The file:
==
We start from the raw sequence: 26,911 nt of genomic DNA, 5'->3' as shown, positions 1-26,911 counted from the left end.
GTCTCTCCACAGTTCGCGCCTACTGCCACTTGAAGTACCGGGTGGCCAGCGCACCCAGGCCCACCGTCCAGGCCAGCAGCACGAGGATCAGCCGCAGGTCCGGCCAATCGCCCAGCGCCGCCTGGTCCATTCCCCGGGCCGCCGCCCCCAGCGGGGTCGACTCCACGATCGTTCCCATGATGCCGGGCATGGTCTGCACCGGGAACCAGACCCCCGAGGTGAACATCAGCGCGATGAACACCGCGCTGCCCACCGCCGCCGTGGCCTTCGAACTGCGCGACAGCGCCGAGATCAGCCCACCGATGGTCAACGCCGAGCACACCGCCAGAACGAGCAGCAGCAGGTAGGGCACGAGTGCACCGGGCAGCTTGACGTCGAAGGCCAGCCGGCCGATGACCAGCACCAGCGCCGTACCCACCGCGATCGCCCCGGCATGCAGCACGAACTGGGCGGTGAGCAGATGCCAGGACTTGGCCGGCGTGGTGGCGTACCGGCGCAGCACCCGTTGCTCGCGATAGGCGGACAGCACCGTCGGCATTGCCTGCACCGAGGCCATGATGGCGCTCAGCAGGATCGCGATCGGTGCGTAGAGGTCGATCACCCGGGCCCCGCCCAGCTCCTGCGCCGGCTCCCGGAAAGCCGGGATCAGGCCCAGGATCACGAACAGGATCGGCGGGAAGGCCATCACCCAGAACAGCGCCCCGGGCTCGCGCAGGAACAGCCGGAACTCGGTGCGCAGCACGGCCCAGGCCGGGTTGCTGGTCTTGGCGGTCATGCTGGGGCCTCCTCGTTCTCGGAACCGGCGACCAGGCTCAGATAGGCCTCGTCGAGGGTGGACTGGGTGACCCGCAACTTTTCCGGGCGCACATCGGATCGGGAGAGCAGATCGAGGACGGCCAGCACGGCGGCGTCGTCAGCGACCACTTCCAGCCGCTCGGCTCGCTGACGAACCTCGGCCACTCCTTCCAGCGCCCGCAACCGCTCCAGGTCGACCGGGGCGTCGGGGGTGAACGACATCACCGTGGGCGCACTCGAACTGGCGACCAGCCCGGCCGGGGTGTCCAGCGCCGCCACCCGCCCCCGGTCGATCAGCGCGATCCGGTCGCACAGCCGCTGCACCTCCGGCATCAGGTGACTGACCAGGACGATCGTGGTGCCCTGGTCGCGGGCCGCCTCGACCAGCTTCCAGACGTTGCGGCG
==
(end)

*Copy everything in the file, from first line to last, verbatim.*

We start from the raw sequence: 26,911 nt of genomic DNA, 5'->3' as shown, positions 1-26,911 counted from the left end.
GTCTCTCCACAGTTCGCGCCTACTGCCACTTGAAGTACCGGGTGGCCAGCGCACCCAGGCCCACCGTCCAGGCCAGCAGCACGAGGATCAGCCGCAGGTCCGGCCAATCGCCCAGCGCCGCCTGGTCCATTCCCCGGGCCGCCGCCCCCAGCGGGGTCGACTCCACGATCGTTCCCATGATGCCGGGCATGGTCTGCACCGGGAACCAGACCCCCGAGGTGAACATCAGCGCGATGAACACCGCGCTGCCCACCGCCGCCGTGGCCTTCGAACTGCGCGACAGCGCCGAGATCAGCCCACCGATGGTCAACGCCGAGCACACCGCCAGAACGAGCAGCAGCAGGTAGGGCACGAGTGCACCGGGCAGCTTGACGTCGAAGGCCAGCCGGCCGATGACCAGCACCAGCGCCGTACCCACCGCGATCGCCCCGGCATGCAGCACGAACTGGGCGGTGAGCAGATGCCAGGACTTGGCCGGCGTGGTGGCGTACCGGCGCAGCACCCGTTGCTCGCGATAGGCGGACAGCACCGTCGGCATTGCCTGCACCGAGGCCATGATGGCGCTCAGCAGGATCGCGATCGGTGCGTAGAGGTCGATCACCCGGGCCCCGCCCAGCTCCTGCGCCGGCTCCCGGAAAGCCGGGATCAGGCCCAGGATCACGAACAGGATCGGCGGGAAGGCCATCACCCAGAACAGCGCCCCGGGCTCGCGCAGGAACAGCCGGAACTCGGTGCGCAGCACGGCCCAGGCCGGGTTGCTGGTCTTGGCGGTCATGCTGGGGCCTCCTCGTTCTCGGAACCGGCGACCAGGCTCAGATAGGCCTCGTCGAGGGTGGACTGGGTGACCCGCAACTTTTCCGGGCGCACATCGGATCGGGAGAGCAGATCGAGGACGGCCAGCACGGCGGCGTCGTCAGCGACCACTTCCAGCCGCTCGGCTCGCTGACGAACCTCGGCCACTCCTTCCAGCGCCCGCAACCGCTCCAGGTCGACCGGGGCGTCGGGGGTGAACGACATCACCGTGGGCGCACTCGAACTGGCGACCAGCCCGGCCGGGGTGTCCAGCGCCGCCACCCGCCCCCGGTCGATCAGCGCGATCCGGTCGCACAGCCGCTGCACCTCCGGCATCAGGTGACTGACCAGGACGATCGTGGTGCCCTGGTCGCGGGCCGCCTCGACCAGCTTCCAGACGTTGCGGCG